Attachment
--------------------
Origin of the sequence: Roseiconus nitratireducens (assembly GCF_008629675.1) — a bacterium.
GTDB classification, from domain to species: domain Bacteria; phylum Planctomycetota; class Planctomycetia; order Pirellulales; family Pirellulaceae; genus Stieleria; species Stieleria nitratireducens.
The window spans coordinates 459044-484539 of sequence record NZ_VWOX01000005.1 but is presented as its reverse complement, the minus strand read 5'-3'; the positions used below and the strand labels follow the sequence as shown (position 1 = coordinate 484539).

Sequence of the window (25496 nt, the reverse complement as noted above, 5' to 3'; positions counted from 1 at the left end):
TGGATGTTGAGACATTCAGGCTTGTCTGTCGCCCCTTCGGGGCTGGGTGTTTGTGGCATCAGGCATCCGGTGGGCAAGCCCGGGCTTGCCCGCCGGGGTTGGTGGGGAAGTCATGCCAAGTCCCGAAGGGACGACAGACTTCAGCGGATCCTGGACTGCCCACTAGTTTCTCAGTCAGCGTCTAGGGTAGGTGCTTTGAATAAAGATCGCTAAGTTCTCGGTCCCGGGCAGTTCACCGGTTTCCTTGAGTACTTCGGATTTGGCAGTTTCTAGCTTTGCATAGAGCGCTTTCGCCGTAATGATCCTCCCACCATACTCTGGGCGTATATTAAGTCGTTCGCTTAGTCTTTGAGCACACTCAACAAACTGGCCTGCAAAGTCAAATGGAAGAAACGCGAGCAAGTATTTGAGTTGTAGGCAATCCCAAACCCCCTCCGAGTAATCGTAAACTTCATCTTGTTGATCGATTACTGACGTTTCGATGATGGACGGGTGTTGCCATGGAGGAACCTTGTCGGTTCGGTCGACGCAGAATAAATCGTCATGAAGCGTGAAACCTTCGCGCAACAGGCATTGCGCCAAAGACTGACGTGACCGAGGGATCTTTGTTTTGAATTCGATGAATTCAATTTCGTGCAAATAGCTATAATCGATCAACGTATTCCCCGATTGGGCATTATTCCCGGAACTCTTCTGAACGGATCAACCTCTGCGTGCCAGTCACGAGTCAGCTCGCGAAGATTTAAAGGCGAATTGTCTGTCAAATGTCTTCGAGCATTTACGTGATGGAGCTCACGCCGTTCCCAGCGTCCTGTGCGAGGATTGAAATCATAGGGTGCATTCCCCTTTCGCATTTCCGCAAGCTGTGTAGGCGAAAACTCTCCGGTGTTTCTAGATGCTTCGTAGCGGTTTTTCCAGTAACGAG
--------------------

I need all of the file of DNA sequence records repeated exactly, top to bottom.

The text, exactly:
Origin of the sequence: Roseiconus nitratireducens (assembly GCF_008629675.1) — a bacterium.
GTDB classification, from domain to species: domain Bacteria; phylum Planctomycetota; class Planctomycetia; order Pirellulales; family Pirellulaceae; genus Stieleria; species Stieleria nitratireducens.
The window spans coordinates 459044-484539 of sequence record NZ_VWOX01000005.1 but is presented as its reverse complement, the minus strand read 5'-3'; the positions used below and the strand labels follow the sequence as shown (position 1 = coordinate 484539).

Sequence of the window (25496 nt, the reverse complement as noted above, 5' to 3'; positions counted from 1 at the left end):
TGGATGTTGAGACATTCAGGCTTGTCTGTCGCCCCTTCGGGGCTGGGTGTTTGTGGCATCAGGCATCCGGTGGGCAAGCCCGGGCTTGCCCGCCGGGGTTGGTGGGGAAGTCATGCCAAGTCCCGAAGGGACGACAGACTTCAGCGGATCCTGGACTGCCCACTAGTTTCTCAGTCAGCGTCTAGGGTAGGTGCTTTGAATAAAGATCGCTAAGTTCTCGGTCCCGGGCAGTTCACCGGTTTCCTTGAGTACTTCGGATTTGGCAGTTTCTAGCTTTGCATAGAGCGCTTTCGCCGTAATGATCCTCCCACCATACTCTGGGCGTATATTAAGTCGTTCGCTTAGTCTTTGAGCACACTCAACAAACTGGCCTGCAAAGTCAAATGGAAGAAACGCGAGCAAGTATTTGAGTTGTAGGCAATCCCAAACCCCCTCCGAGTAATCGTAAACTTCATCTTGTTGATCGATTACTGACGTTTCGATGATGGACGGGTGTTGCCATGGAGGAACCTTGTCGGTTCGGTCGACGCAGAATAAATCGTCATGAAGCGTGAAACCTTCGCGCAACAGGCATTGCGCCAAAGACTGACGTGACCGAGGGATCTTTGTTTTGAATTCGATGAATTCAATTTCGTGCAAATAGCTATAATCGATCAACGTATTCCCCGATTGGGCATTATTCCCGGAACTCTTCTGAACGGATCAACCTCTGCGTGCCAGTCACGAGTCAGCTCGCGAAGATTTAAAGGCGAATTGTCTGTCAAATGTCTTCGAGCATTTACGTGATGGAGCTCACGCCGTTCCCAGCGTCCTGTGCGAGGATTGAAATCATAGGGTGCATTCCCCTTTCGCATTTCCGCAAGCTGTGTAGGCGAAAACTCTCCGGTGTTTCTAGATGCTTCGTAGCGGTTTTTCCAGTAACGAG